Home Industrial Equipment Press Brakes 101: Fabricate Metal Sheets with Ease

Press Brakes 101: Fabricate Metal Sheets with Ease

Sheet metal is used in hundreds of industries. Carbon steel is good enough for car panels, rust-resistant galvanised steel sheets in boat hulls and engine parts, while higher strength stainless steel features in specialised uses ranging from aeroplane fuselages to food processing machinery. Add to this aluminium sheet in everyday items like tin cans to sewage drains and copper in electrical appliances, piping and decorative household items. All need to be formed and machined into the desired shape for them to fulfil their intended purpose. This is where press brakes come in. They’re the machinery used by metal fabricators to bend and shape metal sheets to suit specified needs and applications. Every fabricating workshop dealing with sheet metal has at least one. 

What Are Press Brakes?

Press brakes are heavy-duty machinery used for all sorts of sheet metal fabrication. The machines clamp metal sheets between a punch and die and use force to get the desired bend. They have their origins in rudimentary devices from the onset of the industrial age, but the press brake as we know it today is a reworked and advanced version of the first machine invented in 1882. Constant advancements since then have meant these machines are now available as hydraulic and electric types and are miles ahead in terms of capability and features of basic mechanical machines used a century ago. 

source: asafabs.co.uk

Parts in a Press Brake and How It Works

Despite the differences in design and how they muster enough force to bend metal, all press brake machines consist of a frame, a bed, a ram, a die, a back gauge and in CNC types, a controller. The frame is what keeps the whole assembly together and has left and right vertical plates, which suspend the worktable or bed and have a movable ram. The bed is the smooth surface where metal sheets are inserted and held in place. The ram is the moving component that moves up and down and bends the metal by applying pressure to the sheet while it is sitting against the die. The role of the position of the sheet is assigned to the back gauge. Advanced CNC machines use preprogrammed software dialled in with specifics like sheet sizes and required angles to speed up the process and remove any instances of human error.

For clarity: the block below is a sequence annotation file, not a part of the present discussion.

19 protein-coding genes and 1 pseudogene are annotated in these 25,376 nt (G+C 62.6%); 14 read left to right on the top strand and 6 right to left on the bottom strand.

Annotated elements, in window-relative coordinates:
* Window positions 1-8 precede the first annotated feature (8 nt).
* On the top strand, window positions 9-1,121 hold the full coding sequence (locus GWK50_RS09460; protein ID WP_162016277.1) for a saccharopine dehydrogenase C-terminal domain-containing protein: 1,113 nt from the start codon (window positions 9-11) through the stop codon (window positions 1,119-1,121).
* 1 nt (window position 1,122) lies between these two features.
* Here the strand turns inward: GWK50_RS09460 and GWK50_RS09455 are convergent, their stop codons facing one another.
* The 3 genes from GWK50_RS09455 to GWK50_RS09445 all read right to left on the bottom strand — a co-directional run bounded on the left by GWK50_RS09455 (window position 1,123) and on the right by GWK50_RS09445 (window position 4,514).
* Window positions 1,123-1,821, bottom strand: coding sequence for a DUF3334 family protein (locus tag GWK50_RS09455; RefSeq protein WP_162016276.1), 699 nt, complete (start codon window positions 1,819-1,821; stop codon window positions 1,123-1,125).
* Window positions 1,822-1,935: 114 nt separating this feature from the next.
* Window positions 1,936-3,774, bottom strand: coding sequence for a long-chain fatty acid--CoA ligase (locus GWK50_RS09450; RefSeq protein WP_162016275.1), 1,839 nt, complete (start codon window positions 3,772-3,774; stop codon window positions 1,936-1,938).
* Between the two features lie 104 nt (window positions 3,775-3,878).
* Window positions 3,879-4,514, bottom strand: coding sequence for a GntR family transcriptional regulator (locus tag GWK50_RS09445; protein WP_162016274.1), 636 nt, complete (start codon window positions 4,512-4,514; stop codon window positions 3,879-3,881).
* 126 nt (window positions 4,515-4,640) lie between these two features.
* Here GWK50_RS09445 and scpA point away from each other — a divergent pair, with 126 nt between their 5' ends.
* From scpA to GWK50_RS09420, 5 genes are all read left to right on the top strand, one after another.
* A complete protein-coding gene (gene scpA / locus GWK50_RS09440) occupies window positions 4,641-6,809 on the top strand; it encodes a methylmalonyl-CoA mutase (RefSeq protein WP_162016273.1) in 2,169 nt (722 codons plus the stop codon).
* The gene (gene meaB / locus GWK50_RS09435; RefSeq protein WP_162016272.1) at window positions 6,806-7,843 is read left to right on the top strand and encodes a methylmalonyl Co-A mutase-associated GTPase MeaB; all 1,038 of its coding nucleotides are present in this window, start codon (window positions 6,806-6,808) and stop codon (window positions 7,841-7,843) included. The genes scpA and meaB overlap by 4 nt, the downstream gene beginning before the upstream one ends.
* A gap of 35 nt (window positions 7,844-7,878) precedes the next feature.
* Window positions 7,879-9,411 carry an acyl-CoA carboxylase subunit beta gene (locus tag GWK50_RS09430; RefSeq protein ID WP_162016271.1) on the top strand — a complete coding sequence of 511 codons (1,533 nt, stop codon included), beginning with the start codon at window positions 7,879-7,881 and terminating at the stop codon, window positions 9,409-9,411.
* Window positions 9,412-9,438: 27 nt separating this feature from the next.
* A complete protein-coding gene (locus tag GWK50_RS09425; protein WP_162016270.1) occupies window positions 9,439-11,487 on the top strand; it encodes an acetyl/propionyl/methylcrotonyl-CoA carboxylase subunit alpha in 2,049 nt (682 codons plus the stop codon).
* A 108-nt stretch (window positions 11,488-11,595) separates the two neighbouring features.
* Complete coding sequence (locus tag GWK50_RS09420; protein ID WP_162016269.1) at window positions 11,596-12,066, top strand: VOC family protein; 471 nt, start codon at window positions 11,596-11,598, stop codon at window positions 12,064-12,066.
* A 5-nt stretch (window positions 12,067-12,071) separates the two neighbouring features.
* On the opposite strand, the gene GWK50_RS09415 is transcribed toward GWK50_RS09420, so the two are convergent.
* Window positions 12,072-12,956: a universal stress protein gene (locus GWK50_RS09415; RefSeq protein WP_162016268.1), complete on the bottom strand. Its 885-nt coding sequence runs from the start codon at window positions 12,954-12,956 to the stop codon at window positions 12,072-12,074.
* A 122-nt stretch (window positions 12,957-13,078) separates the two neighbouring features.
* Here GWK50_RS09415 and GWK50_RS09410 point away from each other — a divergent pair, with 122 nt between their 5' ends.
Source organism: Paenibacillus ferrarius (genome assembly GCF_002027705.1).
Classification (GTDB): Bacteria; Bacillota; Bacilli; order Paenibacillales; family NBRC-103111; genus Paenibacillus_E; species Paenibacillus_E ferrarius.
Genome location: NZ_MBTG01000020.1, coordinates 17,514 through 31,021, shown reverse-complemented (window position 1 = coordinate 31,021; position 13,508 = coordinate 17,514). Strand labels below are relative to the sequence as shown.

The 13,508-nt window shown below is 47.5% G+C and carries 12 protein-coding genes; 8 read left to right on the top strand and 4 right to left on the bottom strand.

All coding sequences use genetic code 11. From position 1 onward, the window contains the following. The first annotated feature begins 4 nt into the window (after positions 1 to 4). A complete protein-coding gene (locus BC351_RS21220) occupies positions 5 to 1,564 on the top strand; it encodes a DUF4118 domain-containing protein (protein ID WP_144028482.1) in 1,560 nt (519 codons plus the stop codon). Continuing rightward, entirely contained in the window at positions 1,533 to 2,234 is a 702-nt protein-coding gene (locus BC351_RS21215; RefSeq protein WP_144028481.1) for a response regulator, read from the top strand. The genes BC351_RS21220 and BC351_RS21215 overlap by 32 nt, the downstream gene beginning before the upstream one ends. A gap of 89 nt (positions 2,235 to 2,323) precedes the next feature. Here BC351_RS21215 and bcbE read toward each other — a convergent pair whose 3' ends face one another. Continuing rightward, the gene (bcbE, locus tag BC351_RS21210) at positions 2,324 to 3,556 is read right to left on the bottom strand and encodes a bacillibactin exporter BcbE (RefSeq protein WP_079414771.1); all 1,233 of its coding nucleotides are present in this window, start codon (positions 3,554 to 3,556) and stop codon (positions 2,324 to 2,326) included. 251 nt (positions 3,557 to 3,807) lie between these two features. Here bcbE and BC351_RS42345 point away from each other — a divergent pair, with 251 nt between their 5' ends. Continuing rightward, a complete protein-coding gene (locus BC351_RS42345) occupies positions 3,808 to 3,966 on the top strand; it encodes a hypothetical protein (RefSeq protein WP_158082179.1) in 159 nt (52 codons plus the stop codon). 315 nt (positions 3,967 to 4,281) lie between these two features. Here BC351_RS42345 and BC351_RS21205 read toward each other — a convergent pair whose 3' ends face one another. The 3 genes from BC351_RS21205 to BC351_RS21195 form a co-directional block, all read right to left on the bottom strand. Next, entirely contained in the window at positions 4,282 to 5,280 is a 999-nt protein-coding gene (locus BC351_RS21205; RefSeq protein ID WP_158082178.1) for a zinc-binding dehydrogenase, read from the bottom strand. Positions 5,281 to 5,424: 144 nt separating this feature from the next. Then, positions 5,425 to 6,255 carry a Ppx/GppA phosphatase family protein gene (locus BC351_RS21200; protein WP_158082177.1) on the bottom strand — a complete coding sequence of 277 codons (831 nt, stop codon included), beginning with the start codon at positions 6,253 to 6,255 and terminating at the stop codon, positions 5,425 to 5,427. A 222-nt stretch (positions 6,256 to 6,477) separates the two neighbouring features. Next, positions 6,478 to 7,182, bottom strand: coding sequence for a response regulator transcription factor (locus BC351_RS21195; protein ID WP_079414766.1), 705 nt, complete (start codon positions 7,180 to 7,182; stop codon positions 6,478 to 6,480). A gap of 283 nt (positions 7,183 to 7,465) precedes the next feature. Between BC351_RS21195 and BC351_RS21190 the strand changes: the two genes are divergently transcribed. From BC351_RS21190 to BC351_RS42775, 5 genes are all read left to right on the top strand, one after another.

Common Types and Applications 

There are several types of press brakes, each with its own set of advantages and metals and applications they’re best suited to. Mechanical presses haven’t seen any significant changes from their inception, but have adequate clamping force in thinner gauged sheets, being relatively simple and quick to operate. They’re good in both mild and stainless steel, as well as copper, brass and aluminium in general fabrication and more specialised uses in structural steel fabrication, HVAC ducting parts and components used in cars and aeroplanes. 
Choose a hydraulic press brake when working with thicker metal sheets and plates as this has ample bending power. Hydraulics offer dependable and consistent results, as well as tooling for more complex tasks and possible shapes. The machines will take up more floorspace and are in line with other heavy-duty machinery and equipment such as rotary screw compressors, but offer extended versatility. They build on the uses of mechanical press brakes, but can also shape strengthened alloys with pressures (or tonnage) exceeding 250 tons in bigger units. 
Electric variants are the most recent design, often having a smaller footprint, but rivalling hydraulic units for bending power. Here a system of servo motors provides the needed tonnage. The machines are quieter too, generally need less maintenance, and can include CNC programming for extreme precision. Both types though are considerably more expensive, but very efficient and accurate in getting complex geometries in exotic metals like titanium and Inconel used in high-end parts and components. And they work faster in regular sheet pieces made of mild and stainless steel. 

source: acra.com.au

What to Look For When Buying

Before buying any press brake, consider the materials you’re working with. This is not only limited to sheet thickness, hardness or type but also the shaping requirements and ductility of each metal workpiece. Press brakes need enough tonnage to effortlessly bend the material, and have compatible tooling dies to get complex shapes. If you only work with thinner gauge metals and only need basic bends, then a low-tonnage machine should meet most needs. However, for complicated tasks and more precision in thicker sheets or metal plates, consider machines with higher tonnage. For high-volume, industrial use look to variants with 40 tons of pressure or more. 
Of course, you’ll also need to appropriately size the machine to the materials. Here the most important factor is bed length. This can be anywhere from 1.2 to 4.3m (4′ to 14′). Related is the ram stroke, or the distance the ram can travel when bending the sheet to the desired depth. Needless to say, machines with bigger beds, and more ram stroke are also more costly, but will also have higher tonnage. 
Lastly, look at features, ease of use and safety. NC and CNC machines have complex designs, some working along 7 independent axes. This though simplifies use, cuts down operating times and boosts productivity. The machines also remove safety risks, but even basic manually-operated units should have essential safety features such as emergency stop buttons to cut power, light curtains to detect fingers, hands and other body parts and interlocks to prevent unsafe actions.